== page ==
In addition to the Withdrawal Agreement, the EU published details of their intention to allow visa-free travel to UK citizens following the UK’s withdrawal from the EU.  They propose that visas will not be required for short stays of up to 90 days in any 180 day period to all Schengen countries, the four Schengen associated States (Iceland, Liechtenstein, Norway and Switzerland) and to Romania Bulgaria, Croatia and Cyprus who are not yet full members of Schengen.

The above proposals are billed to be implemented at the end of the transition period if the Withdrawal Agreement is ratified.  If no deal is reached, these arrangements are set to apply on 30th March 2019, the date that the UK will withdraw from the EU.

The document indicates that visa-free travel arrangements will be reciprocal for EU nationals intending to travel to the UK for short periods, for example certain business trips and tourism.

The UK’s Future Relationship with the EU

The UK Government also published a document detailing their agreement with the EU for the future relationship between the parties following the  withdrawal.  This document also talks about the reciprocal visa-free travel for UK/EU nationals for the purposes of short visits.

Our Assessment

Visa-free travel between the UK and EU for short visits will no doubt be welcome news to businesses in the UK.  However, there are likely to be restrictions on the activities individuals are permitted to undertake whilst in the UK and we can expect rules like those currently applicable to other non-EU nationals to apply, for example visitors from the USA.

If indeed truly reciprocal arrangements are in place, this would result in EU nationals being treated differently to other visitors to the UK as the current rules permit visitors to remain in the UK for 180 days, rather than the 90 days suggested by the EU.  This would be contrary to the Migration Advisory Committee’s (MAC’s) recent recommendations that EU nationals should not be treated any differently to other nationalities after the UK’s withdrawal from the UK.  The immigration rules would also require updating to reflect this change in duration and any implementation of this is likely to cause confusion for officials, businesses and individuals alike.  It is therefore our assessment that visitors, regardless of nationality may be permitted to stay for 180 days, providing they meet the applicable requirements.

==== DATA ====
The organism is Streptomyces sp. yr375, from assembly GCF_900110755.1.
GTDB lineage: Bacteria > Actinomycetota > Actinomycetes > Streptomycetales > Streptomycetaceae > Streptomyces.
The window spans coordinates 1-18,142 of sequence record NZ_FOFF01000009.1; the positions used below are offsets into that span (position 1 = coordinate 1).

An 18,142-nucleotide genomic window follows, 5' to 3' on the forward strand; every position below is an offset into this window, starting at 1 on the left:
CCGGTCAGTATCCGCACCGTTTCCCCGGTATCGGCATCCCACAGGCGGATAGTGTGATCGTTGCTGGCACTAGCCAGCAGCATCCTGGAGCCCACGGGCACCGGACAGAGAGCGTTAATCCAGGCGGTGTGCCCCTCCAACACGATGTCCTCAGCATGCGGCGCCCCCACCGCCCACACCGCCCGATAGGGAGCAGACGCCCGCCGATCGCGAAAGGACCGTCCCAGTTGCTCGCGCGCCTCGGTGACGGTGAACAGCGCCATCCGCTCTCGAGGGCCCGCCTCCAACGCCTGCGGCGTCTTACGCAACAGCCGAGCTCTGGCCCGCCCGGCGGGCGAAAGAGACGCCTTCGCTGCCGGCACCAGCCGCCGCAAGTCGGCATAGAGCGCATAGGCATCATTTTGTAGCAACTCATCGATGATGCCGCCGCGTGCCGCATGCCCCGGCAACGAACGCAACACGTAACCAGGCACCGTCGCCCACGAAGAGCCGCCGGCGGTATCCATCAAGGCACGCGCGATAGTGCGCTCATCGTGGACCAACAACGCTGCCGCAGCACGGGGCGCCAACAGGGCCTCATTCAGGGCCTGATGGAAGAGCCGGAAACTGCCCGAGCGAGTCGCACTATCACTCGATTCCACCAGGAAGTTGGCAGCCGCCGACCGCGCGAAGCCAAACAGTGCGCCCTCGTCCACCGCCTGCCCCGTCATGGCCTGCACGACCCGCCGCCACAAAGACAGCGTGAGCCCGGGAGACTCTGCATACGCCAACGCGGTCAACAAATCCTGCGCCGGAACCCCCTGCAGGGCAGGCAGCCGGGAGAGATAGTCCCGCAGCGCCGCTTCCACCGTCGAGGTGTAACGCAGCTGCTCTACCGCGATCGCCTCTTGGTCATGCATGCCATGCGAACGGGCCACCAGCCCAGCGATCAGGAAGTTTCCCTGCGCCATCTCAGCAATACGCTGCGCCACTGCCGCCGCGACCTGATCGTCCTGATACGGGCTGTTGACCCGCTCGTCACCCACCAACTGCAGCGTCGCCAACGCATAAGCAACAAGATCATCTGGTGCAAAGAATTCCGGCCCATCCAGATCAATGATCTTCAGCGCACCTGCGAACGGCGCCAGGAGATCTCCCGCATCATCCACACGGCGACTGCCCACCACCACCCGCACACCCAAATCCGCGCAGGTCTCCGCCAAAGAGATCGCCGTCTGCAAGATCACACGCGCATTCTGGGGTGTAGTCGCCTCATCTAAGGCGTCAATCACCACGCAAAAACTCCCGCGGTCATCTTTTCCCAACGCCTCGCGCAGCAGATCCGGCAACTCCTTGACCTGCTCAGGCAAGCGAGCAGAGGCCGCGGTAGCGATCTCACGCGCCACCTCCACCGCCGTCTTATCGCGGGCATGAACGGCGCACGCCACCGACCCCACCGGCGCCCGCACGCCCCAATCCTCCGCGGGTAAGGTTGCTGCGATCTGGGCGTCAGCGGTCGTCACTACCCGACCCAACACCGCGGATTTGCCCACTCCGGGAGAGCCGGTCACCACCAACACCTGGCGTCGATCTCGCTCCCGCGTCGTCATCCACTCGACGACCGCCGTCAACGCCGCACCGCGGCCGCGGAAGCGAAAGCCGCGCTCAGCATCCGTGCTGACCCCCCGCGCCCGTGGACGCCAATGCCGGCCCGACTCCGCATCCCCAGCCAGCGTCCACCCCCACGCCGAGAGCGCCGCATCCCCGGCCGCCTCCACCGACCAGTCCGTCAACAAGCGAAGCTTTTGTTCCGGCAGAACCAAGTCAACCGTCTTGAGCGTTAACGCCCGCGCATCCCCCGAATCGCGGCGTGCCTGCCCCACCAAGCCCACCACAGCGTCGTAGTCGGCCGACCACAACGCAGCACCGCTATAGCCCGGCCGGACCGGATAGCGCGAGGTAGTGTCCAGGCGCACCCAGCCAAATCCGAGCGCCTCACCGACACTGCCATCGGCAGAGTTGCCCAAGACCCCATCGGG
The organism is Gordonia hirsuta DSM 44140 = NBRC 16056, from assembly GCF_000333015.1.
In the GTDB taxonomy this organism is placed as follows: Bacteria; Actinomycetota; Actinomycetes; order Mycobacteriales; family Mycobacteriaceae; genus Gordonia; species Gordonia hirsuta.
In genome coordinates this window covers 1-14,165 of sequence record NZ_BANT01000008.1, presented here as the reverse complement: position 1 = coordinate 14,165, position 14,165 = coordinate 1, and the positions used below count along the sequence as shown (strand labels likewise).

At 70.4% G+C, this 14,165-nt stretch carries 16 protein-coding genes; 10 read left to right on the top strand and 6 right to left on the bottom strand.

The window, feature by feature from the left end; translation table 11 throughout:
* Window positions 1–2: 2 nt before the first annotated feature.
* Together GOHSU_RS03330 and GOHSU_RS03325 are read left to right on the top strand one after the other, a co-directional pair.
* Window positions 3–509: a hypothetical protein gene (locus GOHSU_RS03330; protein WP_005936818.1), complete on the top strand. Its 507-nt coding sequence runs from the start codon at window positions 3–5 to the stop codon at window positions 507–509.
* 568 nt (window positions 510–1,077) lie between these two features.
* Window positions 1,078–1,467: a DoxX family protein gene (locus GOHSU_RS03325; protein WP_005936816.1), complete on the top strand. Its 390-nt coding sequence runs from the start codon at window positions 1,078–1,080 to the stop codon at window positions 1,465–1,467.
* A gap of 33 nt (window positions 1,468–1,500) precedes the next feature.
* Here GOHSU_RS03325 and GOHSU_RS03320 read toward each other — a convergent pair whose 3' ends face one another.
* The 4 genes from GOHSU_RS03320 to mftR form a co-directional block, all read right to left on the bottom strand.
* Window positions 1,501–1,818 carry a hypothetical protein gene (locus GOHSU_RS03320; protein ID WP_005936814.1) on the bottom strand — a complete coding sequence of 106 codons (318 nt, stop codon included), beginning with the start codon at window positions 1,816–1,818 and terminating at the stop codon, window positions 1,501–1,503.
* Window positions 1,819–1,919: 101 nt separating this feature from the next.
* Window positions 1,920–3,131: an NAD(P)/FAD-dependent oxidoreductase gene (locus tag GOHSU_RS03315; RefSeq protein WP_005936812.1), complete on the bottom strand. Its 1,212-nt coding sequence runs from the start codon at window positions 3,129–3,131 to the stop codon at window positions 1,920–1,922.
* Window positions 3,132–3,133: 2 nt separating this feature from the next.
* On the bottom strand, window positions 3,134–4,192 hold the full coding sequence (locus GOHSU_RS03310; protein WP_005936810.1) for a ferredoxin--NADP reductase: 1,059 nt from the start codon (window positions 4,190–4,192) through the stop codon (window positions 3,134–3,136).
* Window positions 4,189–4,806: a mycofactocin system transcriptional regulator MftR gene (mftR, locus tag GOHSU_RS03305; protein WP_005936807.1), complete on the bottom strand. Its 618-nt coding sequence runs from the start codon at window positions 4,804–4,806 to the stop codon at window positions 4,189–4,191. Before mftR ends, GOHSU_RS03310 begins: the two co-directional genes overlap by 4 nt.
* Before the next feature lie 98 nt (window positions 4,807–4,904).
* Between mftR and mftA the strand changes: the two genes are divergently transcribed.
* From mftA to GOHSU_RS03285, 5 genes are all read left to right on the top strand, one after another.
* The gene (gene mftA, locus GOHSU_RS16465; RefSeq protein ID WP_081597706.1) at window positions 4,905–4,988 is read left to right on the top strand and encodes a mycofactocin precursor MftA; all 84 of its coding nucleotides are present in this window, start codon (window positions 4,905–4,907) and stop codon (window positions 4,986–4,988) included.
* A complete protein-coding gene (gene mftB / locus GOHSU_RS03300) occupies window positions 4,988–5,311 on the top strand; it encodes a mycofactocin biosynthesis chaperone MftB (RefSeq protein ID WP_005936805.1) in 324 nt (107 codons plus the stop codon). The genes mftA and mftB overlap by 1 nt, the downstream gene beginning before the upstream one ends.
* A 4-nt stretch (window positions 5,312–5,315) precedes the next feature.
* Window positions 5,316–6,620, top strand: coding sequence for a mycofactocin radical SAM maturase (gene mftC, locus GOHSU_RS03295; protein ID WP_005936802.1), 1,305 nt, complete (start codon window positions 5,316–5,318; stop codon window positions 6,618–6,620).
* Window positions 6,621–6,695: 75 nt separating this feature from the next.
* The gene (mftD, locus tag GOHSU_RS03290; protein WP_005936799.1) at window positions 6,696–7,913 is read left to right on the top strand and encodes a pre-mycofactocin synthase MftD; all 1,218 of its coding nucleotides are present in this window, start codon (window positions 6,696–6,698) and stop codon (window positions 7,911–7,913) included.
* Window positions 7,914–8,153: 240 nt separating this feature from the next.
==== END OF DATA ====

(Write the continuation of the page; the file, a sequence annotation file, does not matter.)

Conclusion

There are many more steps before we have a clear road-map of what lies ahead following the UK’s exit from the EU, although it is unlikely that we will see significant changes to citizens’ rights even if the deal is amended.

Businesses should act now

Those businesses who have been waiting to see the details of the ‘deal’ before taking any action really must start to prepare their plans and strategies, if they have not already done so.

We recommend that as a business you understand the diversity of your employee population, for example:

  • Are they predominately EU, UK or other nationalities?
  • Has appropriate immigration documentation been obtained to safeguard employees continued right to live and work in the UK?
  • Do you understand the new EU Settlement Scheme and how this will affect your population, what action is required and when?
  • How will you run your business if you could no longer access talent from the EU?
  • Will your employee population be affected by changes to their travel rights and those of their dependants, for deployment to the EU after the UK exits?

We recommend that you take this opportunity to assess your employee population and start putting processes in place to ensure that all eligible employees are permitted to remain in the UK following the country’s exit from the EU.  For information on how our experienced consultants can help your business prepare, please contact the team at UKImmigration@SantaFeRelo.com.